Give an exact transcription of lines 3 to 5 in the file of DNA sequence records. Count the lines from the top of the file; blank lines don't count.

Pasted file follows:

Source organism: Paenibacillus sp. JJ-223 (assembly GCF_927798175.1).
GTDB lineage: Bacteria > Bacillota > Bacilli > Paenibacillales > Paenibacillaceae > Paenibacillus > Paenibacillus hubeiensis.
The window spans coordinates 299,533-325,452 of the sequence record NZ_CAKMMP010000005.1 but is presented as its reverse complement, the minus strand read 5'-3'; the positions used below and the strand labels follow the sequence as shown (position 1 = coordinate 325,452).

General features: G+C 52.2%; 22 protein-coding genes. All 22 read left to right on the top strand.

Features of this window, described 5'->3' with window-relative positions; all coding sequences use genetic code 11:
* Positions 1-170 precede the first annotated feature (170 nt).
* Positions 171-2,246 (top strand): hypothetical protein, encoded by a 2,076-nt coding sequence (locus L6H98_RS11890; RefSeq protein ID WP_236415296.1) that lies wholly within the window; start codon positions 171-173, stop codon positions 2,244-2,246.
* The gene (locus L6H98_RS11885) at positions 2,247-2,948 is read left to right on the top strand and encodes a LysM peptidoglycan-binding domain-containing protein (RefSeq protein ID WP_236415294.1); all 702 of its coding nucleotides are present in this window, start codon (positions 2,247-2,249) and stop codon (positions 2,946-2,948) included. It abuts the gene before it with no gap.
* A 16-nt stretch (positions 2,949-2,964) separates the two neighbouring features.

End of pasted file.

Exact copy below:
The window spans coordinates 299,533-325,452 of the sequence record NZ_CAKMMP010000005.1 but is presented as its reverse complement, the minus strand read 5'-3'; the positions used below and the strand labels follow the sequence as shown (position 1 = coordinate 325,452).

General features: G+C 52.2%; 22 protein-coding genes. All 22 read left to right on the top strand.

Features of this window, described 5'->3' with window-relative positions; all coding sequences use genetic code 11: